Create Your Action Analysis for the New Year

Beyond setting intentions for the New Year, let’s come back to the very practical matter: how to best maintain focus on all those goals we’ve set.

Instead of adding to your goals and lists (which are no doubt quite long already!) consider this one key success strategy: Personal Action Analysis.

It’s about a week into the new year — how is it for you? Have you stepped back to think about how things are going for you so far? And mainly, how often do you do that?

Step back and consider what you did and what you wish to do differently. The most successful women and men do a quick check at least weekly, and many even do so on a daily basis.

personal action analysis for the new year the way women work

 

Here is what works for many of us:

1. Taking a few minutes to examine recent actions in light of the specific, set goals and objectives and then asking:

  • Did I take, or am I taking, the right steps toward accomplishing the most important goals I set?
  • What successes am I having? Why?
  • Where am I encountering difficulties or having obstacles? Why?
  • What am I learning? About myself? About others?
  • How are my interactions with others going?>
  • With whom should I communicate or interact?

2. Based on the answers to the above, then asking:

  • What do I need to start doing?
  • What do I need to keep doing?
  • What do I need to stop doing?

It is the “stop doing” actions that seem to be the ones most often overlooked. Jim Collins is a best-selling author and expert on how great companies and leaders achieve superior long-lasting performance, and he calls it practicing the discipline of removal.

According to Collins, one key decision about what to stop doing might have as much impact as five new initiatives. It is not feasible or viable to take new actions and embark upon new ventures if you are unwilling to create the time in your mind or your day to decide on the things you will stop doing.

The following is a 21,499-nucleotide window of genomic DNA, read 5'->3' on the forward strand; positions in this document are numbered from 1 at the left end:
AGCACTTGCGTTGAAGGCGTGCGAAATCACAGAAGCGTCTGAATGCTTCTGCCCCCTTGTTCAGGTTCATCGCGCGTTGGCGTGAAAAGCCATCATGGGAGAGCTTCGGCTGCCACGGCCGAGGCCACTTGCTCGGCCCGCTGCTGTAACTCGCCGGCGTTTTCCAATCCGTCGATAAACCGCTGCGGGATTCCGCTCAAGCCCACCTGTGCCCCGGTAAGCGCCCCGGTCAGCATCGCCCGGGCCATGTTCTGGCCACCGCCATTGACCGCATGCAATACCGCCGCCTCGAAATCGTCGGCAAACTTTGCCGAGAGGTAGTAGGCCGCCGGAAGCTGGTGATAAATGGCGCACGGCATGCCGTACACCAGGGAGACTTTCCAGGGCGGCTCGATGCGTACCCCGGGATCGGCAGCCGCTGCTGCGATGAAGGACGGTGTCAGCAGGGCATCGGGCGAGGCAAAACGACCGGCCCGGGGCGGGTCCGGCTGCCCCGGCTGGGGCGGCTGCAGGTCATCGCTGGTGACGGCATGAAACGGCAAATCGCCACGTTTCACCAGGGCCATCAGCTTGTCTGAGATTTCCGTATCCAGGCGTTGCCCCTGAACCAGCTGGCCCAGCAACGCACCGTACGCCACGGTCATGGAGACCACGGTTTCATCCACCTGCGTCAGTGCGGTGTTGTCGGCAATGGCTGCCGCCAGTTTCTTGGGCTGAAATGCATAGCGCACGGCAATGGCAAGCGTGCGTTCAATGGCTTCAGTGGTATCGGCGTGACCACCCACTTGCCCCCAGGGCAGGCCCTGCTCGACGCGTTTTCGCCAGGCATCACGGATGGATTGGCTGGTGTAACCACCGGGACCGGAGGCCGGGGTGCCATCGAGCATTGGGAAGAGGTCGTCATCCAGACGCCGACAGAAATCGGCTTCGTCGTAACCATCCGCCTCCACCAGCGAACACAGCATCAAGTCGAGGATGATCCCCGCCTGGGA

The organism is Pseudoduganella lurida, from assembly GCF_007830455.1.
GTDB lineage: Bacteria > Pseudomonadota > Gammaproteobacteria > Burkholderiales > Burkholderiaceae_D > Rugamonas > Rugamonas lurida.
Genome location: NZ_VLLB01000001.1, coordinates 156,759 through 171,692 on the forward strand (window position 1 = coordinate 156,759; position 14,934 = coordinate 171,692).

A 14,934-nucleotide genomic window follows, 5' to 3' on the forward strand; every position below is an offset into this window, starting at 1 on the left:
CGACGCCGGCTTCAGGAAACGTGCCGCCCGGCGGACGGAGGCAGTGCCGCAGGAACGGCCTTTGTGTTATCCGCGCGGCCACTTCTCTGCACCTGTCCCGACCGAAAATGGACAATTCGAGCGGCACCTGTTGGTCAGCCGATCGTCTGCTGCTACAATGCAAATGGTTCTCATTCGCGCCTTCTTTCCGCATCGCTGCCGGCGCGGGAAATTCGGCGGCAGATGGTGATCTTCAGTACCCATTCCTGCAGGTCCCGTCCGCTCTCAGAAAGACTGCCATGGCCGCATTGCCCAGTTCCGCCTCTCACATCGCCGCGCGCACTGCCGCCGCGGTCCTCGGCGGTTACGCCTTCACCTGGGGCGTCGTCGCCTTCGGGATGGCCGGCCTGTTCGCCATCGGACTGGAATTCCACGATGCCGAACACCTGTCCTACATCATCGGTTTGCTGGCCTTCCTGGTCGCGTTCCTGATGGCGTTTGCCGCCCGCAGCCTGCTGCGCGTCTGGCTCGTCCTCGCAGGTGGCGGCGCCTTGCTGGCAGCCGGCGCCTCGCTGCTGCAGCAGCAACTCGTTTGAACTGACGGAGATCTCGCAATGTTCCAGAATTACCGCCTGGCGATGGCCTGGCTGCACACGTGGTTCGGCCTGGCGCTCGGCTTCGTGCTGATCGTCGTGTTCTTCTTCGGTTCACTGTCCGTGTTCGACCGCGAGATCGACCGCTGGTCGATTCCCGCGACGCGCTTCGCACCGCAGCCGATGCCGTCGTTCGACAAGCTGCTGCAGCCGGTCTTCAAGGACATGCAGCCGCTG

Recently, Donna Fenn surveyed some business owners about what they intended to stop doing. Here are a few responses that I have adapted:

  • Stop spending so much time checking and responding to email. You may feel like you are accomplishing a lot, or you may feel needed. But if you allow email to intrude on mind time, you can’t possibly be completely focused on the most important issues and tasks.
  • Stop spending so much time in meetings. Make sure you have time set aside each day to think, work on, and review your top priorities.
  • Stop feeling that you must be involved in or in control of everything. If there is one new year’s wish I have for my clients, it is this one. Why do we think that our way is the best way or the only way? Why do we think it won’t be successful without us? I promise, if you let go or just provide some guidance and coaching — they can do it. (Really, they can.)
  • Stop saying yes to everything. This seems to be one of the biggest challenges women face. It’s ok, just say no.
  • Stop being distracted by unimportant activity. There is a huge difference between activity and results. Determine which actions drive your business and priorities. Focus on those.

It all goes back to your intention. If you keep your intention as the basis for how you live your life, the goals you set will be automatically prioritized. Then, it is just a matter of regularly taking a few minutes for quick analysis of your actions.

Wishing you all the very best in the New Year!

What do you intend to start or stop doing?

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